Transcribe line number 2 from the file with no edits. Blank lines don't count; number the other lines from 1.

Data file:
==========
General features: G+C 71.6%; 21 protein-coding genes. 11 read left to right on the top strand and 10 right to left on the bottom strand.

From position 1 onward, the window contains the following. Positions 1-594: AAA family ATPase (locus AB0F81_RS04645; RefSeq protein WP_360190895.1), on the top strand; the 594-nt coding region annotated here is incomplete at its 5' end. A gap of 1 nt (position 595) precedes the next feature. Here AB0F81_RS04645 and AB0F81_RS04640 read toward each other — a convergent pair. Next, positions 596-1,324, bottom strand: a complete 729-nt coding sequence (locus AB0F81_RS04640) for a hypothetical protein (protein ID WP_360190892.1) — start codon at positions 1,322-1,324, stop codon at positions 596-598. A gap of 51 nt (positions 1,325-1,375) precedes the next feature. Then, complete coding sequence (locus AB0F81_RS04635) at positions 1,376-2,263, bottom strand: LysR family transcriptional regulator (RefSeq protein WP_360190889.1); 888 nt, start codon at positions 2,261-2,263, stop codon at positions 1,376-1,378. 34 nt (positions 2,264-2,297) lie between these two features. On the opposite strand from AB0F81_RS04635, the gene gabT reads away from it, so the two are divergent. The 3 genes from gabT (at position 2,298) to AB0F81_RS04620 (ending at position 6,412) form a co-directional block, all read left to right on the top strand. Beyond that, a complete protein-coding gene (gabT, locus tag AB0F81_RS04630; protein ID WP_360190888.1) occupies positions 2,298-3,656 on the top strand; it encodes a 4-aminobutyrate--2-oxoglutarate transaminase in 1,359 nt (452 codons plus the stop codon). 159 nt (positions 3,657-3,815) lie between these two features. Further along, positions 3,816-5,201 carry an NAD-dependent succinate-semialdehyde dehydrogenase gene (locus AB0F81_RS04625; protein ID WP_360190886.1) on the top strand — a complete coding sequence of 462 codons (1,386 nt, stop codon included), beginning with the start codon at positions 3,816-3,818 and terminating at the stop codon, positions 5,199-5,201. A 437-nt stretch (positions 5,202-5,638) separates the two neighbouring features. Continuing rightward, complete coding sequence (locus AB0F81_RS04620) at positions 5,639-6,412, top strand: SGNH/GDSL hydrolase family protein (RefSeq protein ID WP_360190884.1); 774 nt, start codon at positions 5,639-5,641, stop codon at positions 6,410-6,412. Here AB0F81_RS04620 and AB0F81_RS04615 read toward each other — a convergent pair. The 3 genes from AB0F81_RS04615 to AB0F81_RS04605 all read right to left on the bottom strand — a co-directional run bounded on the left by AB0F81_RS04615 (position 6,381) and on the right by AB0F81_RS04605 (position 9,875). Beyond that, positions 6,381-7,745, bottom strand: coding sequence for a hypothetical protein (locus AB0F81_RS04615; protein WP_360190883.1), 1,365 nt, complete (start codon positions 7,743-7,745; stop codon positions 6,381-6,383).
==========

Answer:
From position 1 onward, the window contains the following. Positions 1-594: AAA family ATPase (locus AB0F81_RS04645; RefSeq protein WP_360190895.1), on the top strand; the 594-nt coding region annotated here is incomplete at its 5' end. A gap of 1 nt (position 595) precedes the next feature. Here AB0F81_RS04645 and AB0F81_RS04640 read toward each other — a convergent pair. Next, positions 596-1,324, bottom strand: a complete 729-nt coding sequence (locus AB0F81_RS04640) for a hypothetical protein (protein ID WP_360190892.1) — start codon at positions 1,322-1,324, stop codon at positions 596-598. A gap of 51 nt (positions 1,325-1,375) precedes the next feature. Then, complete coding sequence (locus AB0F81_RS04635) at positions 1,376-2,263, bottom strand: LysR family transcriptional regulator (RefSeq protein WP_360190889.1); 888 nt, start codon at positions 2,261-2,263, stop codon at positions 1,376-1,378. 34 nt (positions 2,264-2,297) lie between these two features. On the opposite strand from AB0F81_RS04635, the gene gabT reads away from it, so the two are divergent. The 3 genes from gabT (at position 2,298) to AB0F81_RS04620 (ending at position 6,412) form a co-directional block, all read left to right on the top strand. Beyond that, a complete protein-coding gene (gabT, locus tag AB0F81_RS04630; protein ID WP_360190888.1) occupies positions 2,298-3,656 on the top strand; it encodes a 4-aminobutyrate--2-oxoglutarate transaminase in 1,359 nt (452 codons plus the stop codon). 159 nt (positions 3,657-3,815) lie between these two features. Further along, positions 3,816-5,201 carry an NAD-dependent succinate-semialdehyde dehydrogenase gene (locus AB0F81_RS04625; protein ID WP_360190886.1) on the top strand — a complete coding sequence of 462 codons (1,386 nt, stop codon included), beginning with the start codon at positions 3,816-3,818 and terminating at the stop codon, positions 5,199-5,201. A 437-nt stretch (positions 5,202-5,638) separates the two neighbouring features. Continuing rightward, complete coding sequence (locus AB0F81_RS04620) at positions 5,639-6,412, top strand: SGNH/GDSL hydrolase family protein (RefSeq protein ID WP_360190884.1); 774 nt, start codon at positions 5,639-5,641, stop codon at positions 6,410-6,412. Here AB0F81_RS04620 and AB0F81_RS04615 read toward each other — a convergent pair. The 3 genes from AB0F81_RS04615 to AB0F81_RS04605 all read right to left on the bottom strand — a co-directional run bounded on the left by AB0F81_RS04615 (position 6,381) and on the right by AB0F81_RS04605 (position 9,875). Beyond that, positions 6,381-7,745, bottom strand: coding sequence for a hypothetical protein (locus AB0F81_RS04615; protein WP_360190883.1), 1,365 nt, complete (start codon positions 7,743-7,745; stop codon positions 6,381-6,383).